Tuesday, July 29, 2014

The Whole Cleaning Process

Our new home was definitely not a home when we first moved in. To say it was dirty is a huge understatement. The previous tenants had no interest whatsoever in cleaning the place and therefore, that job was left to us.

When we saw the amount of dust and grime the house had accumulated over the years, we decided the place needed a deep, deep clean. This is what we did:

1) Declutter. The owners had left a bunch of rubbish and old clothes, food, blankets, etc all around the house. We didn't want to keep any of it (I'm kind of a germ freak) so we packed it all up in plastic bags and threw it out.

{seriously, those curatins...}

2) We couldn't just throw out the old furniture so we called someone up to take it all away. It took two van loads but it was worth the 20€.

3) Once everything was out of the way, it already looked ten times better than it first did. It's amazing how just clutter can make a place look dirtier than it actually is. Still, the place was really dirty so we used a steam cleaner on the walls and floor, followed by a damp cloth to get rid of dust, cobwebs, larger stains...

4) Once it was all dry we grabbed the vacuum cleaner and that did the rest.

5) Finally, we gave all the rooms a good sweep.

We were left with an empty house and a clean slate. It still needed to be painted and the boxes needed to be unpacked. Not to mention we still didn't have running water (that's a story for another day). But hey, homes aren't made in a day =)

Anyone else been cleaning? I bet those patios are sparkling for upcoming summer BBQs!!

Saturday, July 26, 2014

Here's A Recipe: Slow Cooker Lasagne

Hey, guys!! Happy Weekend!!!

As you may have noticed this week, Life in Sam's Box is up and running again!! The posting schedule for now will be Tuesday and Thursday and the odd Saturday (like today^^). 

Soooooo, what do I have for you today? Well, a recipe, of course. Not any recipe, a SLOW COOKER recipe. Who's up for lasagne??

We don't have an oven yet at our new place, so we've decided to practice a little with the slow cooker. For our first take, I researched a few recipes for lasagne, but decided to personalize it a little. 


Pack of lasagne sheets 
1 onion
1 clove garlic
2 carrots, chopped
400g ground meat (I buy a mix of beef/pork)
400ml tomato sauce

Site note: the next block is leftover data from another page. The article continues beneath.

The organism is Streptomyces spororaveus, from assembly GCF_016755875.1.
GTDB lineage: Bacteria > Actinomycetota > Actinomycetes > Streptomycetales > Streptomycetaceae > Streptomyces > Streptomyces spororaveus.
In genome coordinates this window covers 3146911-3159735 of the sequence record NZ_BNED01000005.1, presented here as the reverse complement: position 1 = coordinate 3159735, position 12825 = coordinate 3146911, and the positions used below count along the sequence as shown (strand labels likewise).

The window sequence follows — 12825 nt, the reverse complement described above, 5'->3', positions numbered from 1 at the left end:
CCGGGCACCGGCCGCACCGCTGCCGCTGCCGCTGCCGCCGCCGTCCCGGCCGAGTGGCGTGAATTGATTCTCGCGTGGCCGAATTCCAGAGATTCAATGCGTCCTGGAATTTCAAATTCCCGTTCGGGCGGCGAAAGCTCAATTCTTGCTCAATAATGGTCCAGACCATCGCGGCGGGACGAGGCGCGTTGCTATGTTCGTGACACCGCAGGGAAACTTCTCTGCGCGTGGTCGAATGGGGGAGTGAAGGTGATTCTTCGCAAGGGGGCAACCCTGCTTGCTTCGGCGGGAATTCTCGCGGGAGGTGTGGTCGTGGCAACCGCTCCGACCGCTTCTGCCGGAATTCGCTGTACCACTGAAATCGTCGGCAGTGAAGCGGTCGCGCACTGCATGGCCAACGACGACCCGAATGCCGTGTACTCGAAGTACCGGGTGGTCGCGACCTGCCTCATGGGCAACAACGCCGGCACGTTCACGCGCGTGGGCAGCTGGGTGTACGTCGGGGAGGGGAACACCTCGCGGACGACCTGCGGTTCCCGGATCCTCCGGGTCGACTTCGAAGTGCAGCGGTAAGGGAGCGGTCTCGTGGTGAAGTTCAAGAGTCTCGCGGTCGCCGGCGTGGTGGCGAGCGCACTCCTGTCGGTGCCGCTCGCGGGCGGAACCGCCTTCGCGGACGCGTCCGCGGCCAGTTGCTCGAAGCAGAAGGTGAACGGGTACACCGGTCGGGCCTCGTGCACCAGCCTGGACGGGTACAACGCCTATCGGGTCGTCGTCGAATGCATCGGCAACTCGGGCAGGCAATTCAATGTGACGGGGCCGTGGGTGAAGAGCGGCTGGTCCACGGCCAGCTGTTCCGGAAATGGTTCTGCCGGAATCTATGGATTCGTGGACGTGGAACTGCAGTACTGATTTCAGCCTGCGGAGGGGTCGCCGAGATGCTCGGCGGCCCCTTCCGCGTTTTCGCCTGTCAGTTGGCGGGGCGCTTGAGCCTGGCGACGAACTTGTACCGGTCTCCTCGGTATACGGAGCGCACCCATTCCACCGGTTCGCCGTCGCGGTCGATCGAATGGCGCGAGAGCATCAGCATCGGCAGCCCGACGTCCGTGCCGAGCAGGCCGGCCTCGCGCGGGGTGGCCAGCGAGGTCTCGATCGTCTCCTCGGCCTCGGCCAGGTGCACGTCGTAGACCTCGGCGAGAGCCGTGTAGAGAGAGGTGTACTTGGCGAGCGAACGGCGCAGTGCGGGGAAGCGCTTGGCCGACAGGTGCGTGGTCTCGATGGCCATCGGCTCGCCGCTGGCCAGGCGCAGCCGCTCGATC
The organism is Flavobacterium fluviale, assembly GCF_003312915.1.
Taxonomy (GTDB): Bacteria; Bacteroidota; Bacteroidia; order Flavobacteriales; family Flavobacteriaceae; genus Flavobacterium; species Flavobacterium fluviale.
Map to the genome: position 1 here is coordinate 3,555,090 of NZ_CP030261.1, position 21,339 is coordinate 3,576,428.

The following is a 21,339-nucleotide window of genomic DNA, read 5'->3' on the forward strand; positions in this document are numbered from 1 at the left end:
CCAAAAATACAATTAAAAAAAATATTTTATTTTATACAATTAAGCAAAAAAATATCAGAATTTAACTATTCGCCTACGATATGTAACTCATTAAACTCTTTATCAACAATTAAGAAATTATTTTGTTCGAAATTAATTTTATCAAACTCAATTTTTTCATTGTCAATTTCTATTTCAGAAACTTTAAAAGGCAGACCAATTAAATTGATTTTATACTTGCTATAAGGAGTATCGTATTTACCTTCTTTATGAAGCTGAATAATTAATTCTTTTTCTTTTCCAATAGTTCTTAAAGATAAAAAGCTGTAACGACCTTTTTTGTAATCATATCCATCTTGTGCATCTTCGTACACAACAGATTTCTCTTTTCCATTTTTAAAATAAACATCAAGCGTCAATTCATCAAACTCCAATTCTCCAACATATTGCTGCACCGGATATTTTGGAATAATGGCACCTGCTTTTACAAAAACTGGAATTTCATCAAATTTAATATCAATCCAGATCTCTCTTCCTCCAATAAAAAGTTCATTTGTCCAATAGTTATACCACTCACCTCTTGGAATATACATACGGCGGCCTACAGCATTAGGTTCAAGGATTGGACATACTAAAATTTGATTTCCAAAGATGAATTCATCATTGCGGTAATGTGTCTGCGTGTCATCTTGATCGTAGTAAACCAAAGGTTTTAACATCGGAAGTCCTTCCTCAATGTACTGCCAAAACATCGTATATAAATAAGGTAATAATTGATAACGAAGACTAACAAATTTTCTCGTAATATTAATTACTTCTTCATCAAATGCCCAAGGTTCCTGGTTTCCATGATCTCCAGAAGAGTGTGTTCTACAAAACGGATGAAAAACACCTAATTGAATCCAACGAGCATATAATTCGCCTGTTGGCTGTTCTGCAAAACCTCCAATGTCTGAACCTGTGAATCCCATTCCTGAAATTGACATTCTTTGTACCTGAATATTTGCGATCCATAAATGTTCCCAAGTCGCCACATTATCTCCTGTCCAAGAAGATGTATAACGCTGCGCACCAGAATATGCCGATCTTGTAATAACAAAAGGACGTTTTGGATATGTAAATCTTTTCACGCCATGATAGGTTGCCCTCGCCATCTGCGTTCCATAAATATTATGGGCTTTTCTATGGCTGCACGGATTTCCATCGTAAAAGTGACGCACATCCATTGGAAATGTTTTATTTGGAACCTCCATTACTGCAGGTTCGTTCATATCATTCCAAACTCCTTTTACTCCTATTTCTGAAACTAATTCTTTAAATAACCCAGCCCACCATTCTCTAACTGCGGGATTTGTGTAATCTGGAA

1 Zuchinni (or other vegetable)
Cheese sauce (bought or home-made)
Cheese, grated, for topping


First of all, make the sauce. (You can also buy pasta sauce ready-made). Fry the onion in a little olive oil in a pan and add the garlic, meat and carrots. Stir every now and then until meat is brown. Add tomato and a little oregano and basil. 

In your slow cooker, pour a layer of the sauce and cover with sheets of lasagne (you may have to break them to get them to fit). Add some chopped zuchinni (or vegetable of your choosing) and cover with some cheese sauce. Add another layer of pasta, another of sauce, another of vegetable and top with a final layer of pasta, cheese sauce and grated cheese. 

Leave to cook in your slow cooker on low for about 4 hours. 

Bon apetit!!

What are you cooking today??

Thursday, July 24, 2014

Moving Tips

We recently moved from Granada to a smaller town on the outskirts, 18km away. Our new house is a three bedroom, two bathroom, patio, porch and garden kind of house. I'm used to sharing an apartment with three other roomates, so this is going to be quite a change. Plus, moving in with your partner is sort of considered a "big step". Wish us luck!!

Before the change of address, I started reading up on all these moving-related tips to keep this move stress-free. I was amazed at the amount of tips I could find around the blogosphere. And some will save you loads of trouble down the line. Here are some of my favourites!!

1. First things first. Make a moving binder-dossier. I didn't have many important documents for my move, since I was leaving a rented aparment and I do not own my future home, so I decided to keep all my move-related papers in a plastic folder for now. But if you have important documents you need to take, a list, an inventory, etc. I highly recommend creating a binder just for them.

2.  Start your packing early. Put away items you won't need until the move or rarely use. If you're moving in the Summer, you can pack some of your winter clothes as soon as spring kicks in.

3. Make an inventory. Keep a list of all the boxes you're packing and what you're putting in them. Write it down on paper or create an Excel file to print out later. Assign each box a number and keep it in your moving binder. Remember to take this list with you on the day of the move.

3. Colour-code your boxes by room and let everyone helping you what the colours mean. Put stickers on each box so your friends and family know where to put the boxes.

4. This next tip is quite curious, I never would have thought of it. When writing numbers on your boxes and sticking stickers, be sure to put one on the top of the box and another on the side. That way, no matter how to stack your boxes (vertical or spread out on the floor), you'll know the number and colour of each box.

5. When packing clothes and shoes in the same box (if you do this), put clothes in first and then set plastic bags on top and then place the shoes on top of these. That way they won't ruin your clothes and you can take them out the box first.